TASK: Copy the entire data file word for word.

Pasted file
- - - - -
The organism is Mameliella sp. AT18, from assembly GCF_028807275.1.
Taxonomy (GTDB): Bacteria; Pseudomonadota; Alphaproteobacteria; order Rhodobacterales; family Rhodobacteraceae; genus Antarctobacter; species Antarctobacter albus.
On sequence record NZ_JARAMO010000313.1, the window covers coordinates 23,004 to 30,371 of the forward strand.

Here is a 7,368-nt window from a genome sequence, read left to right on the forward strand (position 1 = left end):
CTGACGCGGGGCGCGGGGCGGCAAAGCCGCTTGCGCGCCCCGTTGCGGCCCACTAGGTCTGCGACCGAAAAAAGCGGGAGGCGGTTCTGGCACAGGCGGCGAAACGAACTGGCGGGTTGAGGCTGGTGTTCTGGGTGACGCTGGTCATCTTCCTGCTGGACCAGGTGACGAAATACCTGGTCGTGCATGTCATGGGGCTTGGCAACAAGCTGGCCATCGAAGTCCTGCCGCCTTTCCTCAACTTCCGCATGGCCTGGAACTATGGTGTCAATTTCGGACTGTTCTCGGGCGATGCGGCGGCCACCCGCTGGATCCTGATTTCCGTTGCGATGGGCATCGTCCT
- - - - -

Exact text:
The organism is Mameliella sp. AT18, from assembly GCF_028807275.1.
Taxonomy (GTDB): Bacteria; Pseudomonadota; Alphaproteobacteria; order Rhodobacterales; family Rhodobacteraceae; genus Antarctobacter; species Antarctobacter albus.
On sequence record NZ_JARAMO010000313.1, the window covers coordinates 23,004 to 30,371 of the forward strand.

Here is a 7,368-nt window from a genome sequence, read left to right on the forward strand (position 1 = left end):
CTGACGCGGGGCGCGGGGCGGCAAAGCCGCTTGCGCGCCCCGTTGCGGCCCACTAGGTCTGCGACCGAAAAAAGCGGGAGGCGGTTCTGGCACAGGCGGCGAAACGAACTGGCGGGTTGAGGCTGGTGTTCTGGGTGACGCTGGTCATCTTCCTGCTGGACCAGGTGACGAAATACCTGGTCGTGCATGTCATGGGGCTTGGCAACAAGCTGGCCATCGAAGTCCTGCCGCCTTTCCTCAACTTCCGCATGGCCTGGAACTATGGTGTCAATTTCGGACTGTTCTCGGGCGATGCGGCGGCCACCCGCTGGATCCTGATTTCCGTTGCGATGGGCATCGTCCT